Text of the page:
By JACK FRIEDMAN Vicki Balfour
June 20, 1988 12:00 PM

Mort, Mort, Mort!” The studio audience can barely contain itself. And suddenly, in answer to their chant, 55-year-old Morton Downey Jr. comes bounding onstage. So begins another rabble-rousing installment of the Morton Downey Jr. Show, a television phenomenon with all the wild excitement, visceral kicks and unfettered emotion of an ancient Roman circus. In his eight months on the air, Downey has made a name for himself as a combination talk show host and ideological hanging judge. Whipping his fans into a carefully orchestrated frenzy, Downey rails against such familiar right-wing targets as feminism, abortion and “Pablum-pukers”—known to the world at large simply as liberals. Beg to differ with him? “Bitch! Wimp! Scumbucket!”—he has called troublesome guests all of these. You got a problem with that, pal? “Zip it! Shut up! Get him outta here!” he is likely to bray at the top of his lungs. Given the right subject, Mort is even willing to try a little nonverbal communication. In April he was acquitted of assault charges brought by a gay activist after the two men had a physical collision during a never-aired debate on Roman Catholic doctrine.

Typically, Mort’s audience is all aquiver tonight. The subject is homosexuality and AIDS, and Downey has promised a bombshell. He does not disappoint. “I’m going to introduce you to the brother of a celebrity. He’s going to come out of the closet. He’s an AIDS patient and he’s dying,” he tells the crowd. Then he introduces the unfortunate. “This is Tony. Downey is his last name. He’s my brother.”

Mort’s partisans are, well, mortified. They sit in stunned silence as their champion, heretofore known as one of the most ferocious gay-baiters of them all, throws his arm around Tony, 52, and affectionately tousles his hair. “I love my brother,” says Mort. And the feeling is reciprocated. “I know who he is,” says Tony. “He’s my brother, whom I love very much.”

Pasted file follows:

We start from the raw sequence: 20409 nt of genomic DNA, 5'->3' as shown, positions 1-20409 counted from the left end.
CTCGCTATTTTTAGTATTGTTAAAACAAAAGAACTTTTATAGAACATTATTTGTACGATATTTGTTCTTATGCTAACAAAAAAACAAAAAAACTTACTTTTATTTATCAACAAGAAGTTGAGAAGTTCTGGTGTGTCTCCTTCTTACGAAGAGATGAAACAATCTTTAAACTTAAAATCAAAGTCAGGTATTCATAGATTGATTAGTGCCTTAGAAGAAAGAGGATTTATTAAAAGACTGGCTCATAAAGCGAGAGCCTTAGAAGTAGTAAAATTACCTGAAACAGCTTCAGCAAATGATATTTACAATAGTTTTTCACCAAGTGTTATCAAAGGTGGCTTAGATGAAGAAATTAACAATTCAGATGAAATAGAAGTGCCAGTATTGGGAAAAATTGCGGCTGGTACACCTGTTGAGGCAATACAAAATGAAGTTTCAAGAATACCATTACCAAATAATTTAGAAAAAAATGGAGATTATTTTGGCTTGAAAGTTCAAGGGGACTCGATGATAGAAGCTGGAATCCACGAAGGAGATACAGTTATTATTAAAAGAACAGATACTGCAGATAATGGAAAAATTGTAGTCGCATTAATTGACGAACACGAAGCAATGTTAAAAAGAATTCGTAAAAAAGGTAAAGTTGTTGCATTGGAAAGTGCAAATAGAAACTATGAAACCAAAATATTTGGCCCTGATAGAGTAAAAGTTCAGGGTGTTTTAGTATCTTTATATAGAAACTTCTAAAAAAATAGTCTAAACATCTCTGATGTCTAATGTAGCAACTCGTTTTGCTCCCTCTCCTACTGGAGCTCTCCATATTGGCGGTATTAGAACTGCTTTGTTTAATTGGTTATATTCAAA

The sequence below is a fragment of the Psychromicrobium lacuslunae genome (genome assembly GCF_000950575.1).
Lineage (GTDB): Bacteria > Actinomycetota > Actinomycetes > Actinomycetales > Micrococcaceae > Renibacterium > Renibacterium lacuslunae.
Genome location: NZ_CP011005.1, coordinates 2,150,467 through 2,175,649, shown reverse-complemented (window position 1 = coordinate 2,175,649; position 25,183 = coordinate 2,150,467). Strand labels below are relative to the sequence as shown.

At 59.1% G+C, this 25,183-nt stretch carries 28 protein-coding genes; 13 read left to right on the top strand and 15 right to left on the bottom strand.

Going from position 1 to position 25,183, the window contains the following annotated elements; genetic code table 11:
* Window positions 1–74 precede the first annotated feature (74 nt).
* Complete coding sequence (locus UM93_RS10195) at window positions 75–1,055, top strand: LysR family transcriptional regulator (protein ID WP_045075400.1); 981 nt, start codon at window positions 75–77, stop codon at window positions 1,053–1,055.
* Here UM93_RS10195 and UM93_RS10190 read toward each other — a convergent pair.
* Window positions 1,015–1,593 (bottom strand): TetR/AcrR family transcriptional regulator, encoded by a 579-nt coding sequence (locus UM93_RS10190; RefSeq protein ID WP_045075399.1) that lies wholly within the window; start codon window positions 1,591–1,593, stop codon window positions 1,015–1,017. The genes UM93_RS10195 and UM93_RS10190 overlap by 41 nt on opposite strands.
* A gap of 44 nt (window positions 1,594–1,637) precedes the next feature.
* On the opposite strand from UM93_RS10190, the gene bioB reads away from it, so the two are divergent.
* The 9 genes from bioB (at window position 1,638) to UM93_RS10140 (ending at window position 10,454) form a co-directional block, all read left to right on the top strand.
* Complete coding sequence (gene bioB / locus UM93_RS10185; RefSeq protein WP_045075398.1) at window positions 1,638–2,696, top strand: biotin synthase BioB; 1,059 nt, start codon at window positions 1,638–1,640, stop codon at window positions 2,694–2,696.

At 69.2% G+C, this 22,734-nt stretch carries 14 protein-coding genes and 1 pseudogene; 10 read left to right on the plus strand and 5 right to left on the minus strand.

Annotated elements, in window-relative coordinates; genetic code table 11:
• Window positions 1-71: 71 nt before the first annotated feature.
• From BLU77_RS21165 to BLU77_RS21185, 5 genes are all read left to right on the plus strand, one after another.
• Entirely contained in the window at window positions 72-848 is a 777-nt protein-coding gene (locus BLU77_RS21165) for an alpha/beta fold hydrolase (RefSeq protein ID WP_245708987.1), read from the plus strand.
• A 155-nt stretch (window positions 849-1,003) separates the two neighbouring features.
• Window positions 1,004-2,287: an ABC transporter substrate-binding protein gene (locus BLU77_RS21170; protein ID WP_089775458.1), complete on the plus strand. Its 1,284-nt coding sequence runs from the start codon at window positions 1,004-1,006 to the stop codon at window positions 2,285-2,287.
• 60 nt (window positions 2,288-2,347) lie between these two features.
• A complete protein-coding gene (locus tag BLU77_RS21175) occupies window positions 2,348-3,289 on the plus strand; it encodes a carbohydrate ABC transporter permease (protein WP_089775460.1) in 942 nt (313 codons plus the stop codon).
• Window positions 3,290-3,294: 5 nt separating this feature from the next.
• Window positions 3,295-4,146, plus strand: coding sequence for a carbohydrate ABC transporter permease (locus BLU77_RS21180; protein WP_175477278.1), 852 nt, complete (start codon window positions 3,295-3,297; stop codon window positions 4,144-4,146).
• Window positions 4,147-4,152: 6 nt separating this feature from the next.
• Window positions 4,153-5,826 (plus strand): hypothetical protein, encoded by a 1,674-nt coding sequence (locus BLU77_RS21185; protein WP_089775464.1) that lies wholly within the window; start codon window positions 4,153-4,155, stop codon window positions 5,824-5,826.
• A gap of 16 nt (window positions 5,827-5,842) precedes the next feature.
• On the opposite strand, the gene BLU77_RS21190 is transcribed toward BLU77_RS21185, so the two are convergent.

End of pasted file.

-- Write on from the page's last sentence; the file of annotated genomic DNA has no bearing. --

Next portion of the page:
The show, to be aired this week on at least 34 stations, has given shoot-from-the-lip Downey reason for pause. “Frankly,” he says, “I was concerned my audience would abandon me now because they know I have a gay brother.” The pause is brief. Downey is back in character almost at once. “Then I said to myself, ‘I don’t give a s—.’ ”

Mort was the oldest of four siblings—three sons and a daughter—born to crooner Morton (When Irish Eyes Are Smiling) Downey and Barbara Bennett, the dancer sister of actresses Joan and Constance. Though the Downey children were financially privileged, growing up on Manhattan’s East Side and summering on Cape Cod, the family was emotionally bankrupt. Their father was cold and aloof, their mother an alcoholic. The two divorced when Morton was 9, and the children went to live with their paternal grandparents and other relatives.

As kids, Mort and Tony were polar opposites. “I always stayed in the corner,” says Tony. “Mort was a hellion—always into pranks. Once he locked me and Grandma in the closet for two hours. Another time he said he’d teach me to ride a sled—he tied me to it.”

Tony realized his sexual orientation was different from Mort’s when he was 14. But his initiation—if it can be called that—came earlier. Soon after his 11th birthday, Tony was raped by a relative. For three years the boy was repeatedly attacked, and it was in this brutal manner, Tony believes, that he “learned” to be homosexual. “He was ashamed,” says Mort. “No one in the family would face it. The only one he could talk to was me.” At one point Mort, who comes close to tears as his brother recalls the ordeal, tried to intervene by telling their father. Tony remembers, “He had the s—-beat out of him for saying such a thing.”